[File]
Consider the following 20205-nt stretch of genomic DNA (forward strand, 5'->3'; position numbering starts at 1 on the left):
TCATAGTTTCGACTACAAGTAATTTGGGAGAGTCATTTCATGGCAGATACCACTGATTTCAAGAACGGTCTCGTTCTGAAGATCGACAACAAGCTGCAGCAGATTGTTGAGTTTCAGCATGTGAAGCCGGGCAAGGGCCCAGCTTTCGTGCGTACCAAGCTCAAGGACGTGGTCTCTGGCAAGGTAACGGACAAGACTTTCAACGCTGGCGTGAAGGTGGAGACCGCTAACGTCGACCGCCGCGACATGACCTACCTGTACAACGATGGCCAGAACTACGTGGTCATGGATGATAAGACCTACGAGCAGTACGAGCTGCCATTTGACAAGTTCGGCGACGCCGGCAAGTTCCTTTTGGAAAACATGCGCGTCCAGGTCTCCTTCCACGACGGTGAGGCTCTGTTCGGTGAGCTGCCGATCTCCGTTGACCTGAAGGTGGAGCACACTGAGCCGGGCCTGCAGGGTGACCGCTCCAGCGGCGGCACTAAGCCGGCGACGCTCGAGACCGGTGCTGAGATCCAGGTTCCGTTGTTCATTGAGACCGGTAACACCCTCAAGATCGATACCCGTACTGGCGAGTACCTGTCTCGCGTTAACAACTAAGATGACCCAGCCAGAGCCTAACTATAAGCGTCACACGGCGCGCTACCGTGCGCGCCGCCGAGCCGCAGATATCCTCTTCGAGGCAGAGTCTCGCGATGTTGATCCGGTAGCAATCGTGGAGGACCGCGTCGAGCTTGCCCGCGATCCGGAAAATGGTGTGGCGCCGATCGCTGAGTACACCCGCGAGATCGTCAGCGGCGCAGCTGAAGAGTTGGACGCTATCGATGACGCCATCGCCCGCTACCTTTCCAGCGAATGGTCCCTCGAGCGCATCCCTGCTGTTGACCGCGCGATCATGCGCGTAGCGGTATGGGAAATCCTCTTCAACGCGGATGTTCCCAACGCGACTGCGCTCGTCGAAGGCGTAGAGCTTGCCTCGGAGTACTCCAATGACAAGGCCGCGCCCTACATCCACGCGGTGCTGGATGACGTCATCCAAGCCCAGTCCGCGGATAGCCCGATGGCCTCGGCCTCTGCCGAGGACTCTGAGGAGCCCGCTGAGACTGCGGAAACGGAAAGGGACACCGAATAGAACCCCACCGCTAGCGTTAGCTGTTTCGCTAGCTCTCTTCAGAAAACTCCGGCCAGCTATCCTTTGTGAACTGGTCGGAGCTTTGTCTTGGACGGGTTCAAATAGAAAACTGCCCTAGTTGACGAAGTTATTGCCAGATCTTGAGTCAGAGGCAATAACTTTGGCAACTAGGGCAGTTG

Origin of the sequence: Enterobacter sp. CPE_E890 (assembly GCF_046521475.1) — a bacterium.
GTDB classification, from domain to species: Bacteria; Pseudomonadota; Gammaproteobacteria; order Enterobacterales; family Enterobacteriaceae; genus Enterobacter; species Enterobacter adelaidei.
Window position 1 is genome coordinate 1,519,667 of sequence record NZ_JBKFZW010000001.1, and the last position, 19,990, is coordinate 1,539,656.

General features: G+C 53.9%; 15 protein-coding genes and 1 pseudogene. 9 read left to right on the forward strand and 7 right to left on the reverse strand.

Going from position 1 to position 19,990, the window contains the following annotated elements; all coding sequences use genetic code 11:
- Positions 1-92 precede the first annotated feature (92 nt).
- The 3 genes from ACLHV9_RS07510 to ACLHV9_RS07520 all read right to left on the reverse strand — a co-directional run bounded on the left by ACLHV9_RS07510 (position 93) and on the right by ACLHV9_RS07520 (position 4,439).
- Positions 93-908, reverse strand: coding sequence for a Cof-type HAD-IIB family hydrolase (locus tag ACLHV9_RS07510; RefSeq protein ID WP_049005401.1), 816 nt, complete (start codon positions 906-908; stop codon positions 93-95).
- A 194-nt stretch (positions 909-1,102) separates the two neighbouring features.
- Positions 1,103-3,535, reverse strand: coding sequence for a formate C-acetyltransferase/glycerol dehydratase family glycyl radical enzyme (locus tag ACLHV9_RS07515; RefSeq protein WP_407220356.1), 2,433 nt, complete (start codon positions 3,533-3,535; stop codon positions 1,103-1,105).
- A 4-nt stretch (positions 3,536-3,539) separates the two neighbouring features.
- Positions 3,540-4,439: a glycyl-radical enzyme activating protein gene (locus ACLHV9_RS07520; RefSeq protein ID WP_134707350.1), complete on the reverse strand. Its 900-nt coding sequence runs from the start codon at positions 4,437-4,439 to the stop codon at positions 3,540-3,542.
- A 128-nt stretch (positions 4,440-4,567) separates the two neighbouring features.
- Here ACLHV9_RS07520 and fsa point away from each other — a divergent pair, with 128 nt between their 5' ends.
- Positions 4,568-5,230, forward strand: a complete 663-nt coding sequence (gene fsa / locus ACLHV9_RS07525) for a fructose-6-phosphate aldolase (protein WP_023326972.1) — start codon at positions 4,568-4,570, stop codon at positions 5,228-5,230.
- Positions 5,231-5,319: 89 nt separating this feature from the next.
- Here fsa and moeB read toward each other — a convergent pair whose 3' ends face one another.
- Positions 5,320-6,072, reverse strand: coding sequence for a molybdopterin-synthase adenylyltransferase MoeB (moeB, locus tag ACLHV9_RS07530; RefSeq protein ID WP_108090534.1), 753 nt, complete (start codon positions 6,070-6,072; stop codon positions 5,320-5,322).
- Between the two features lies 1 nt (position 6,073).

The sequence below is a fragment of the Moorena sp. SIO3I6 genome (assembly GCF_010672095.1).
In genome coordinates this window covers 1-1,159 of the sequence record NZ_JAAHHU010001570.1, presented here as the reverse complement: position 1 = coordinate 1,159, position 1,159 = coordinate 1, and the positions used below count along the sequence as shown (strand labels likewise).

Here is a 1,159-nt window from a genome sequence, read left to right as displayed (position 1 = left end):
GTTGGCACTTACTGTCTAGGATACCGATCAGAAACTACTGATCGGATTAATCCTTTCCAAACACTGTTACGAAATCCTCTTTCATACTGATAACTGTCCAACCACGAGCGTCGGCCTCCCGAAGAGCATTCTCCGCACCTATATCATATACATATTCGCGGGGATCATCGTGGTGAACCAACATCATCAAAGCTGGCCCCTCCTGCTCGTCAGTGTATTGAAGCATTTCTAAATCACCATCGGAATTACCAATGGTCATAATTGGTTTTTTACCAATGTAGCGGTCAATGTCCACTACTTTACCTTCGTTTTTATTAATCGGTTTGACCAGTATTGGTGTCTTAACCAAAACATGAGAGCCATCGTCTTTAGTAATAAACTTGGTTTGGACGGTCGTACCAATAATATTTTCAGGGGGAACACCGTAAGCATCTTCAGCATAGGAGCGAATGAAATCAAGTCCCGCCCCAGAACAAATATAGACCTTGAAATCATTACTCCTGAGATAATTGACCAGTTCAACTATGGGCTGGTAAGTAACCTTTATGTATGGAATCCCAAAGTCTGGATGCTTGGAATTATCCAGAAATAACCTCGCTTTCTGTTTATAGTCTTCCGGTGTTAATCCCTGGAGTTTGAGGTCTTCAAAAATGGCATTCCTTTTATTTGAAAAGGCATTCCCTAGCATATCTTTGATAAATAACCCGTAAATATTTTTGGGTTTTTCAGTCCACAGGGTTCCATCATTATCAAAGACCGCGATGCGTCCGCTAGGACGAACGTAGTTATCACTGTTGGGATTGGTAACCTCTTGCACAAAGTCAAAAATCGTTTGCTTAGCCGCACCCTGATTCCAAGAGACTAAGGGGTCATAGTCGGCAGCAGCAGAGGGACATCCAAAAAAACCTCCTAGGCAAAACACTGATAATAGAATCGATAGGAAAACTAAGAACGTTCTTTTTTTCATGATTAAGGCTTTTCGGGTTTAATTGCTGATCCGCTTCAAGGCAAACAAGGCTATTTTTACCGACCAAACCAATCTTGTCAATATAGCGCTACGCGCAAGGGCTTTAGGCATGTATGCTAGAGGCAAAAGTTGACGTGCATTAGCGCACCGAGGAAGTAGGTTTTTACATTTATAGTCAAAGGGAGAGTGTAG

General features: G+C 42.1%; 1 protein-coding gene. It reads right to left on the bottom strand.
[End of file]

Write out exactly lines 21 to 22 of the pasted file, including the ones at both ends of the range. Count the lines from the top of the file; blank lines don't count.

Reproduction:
- Between the two features lies 1 nt (position 6,073).

The sequence below is a fragment of the Moorena sp. SIO3I6 genome (assembly GCF_010672095.1).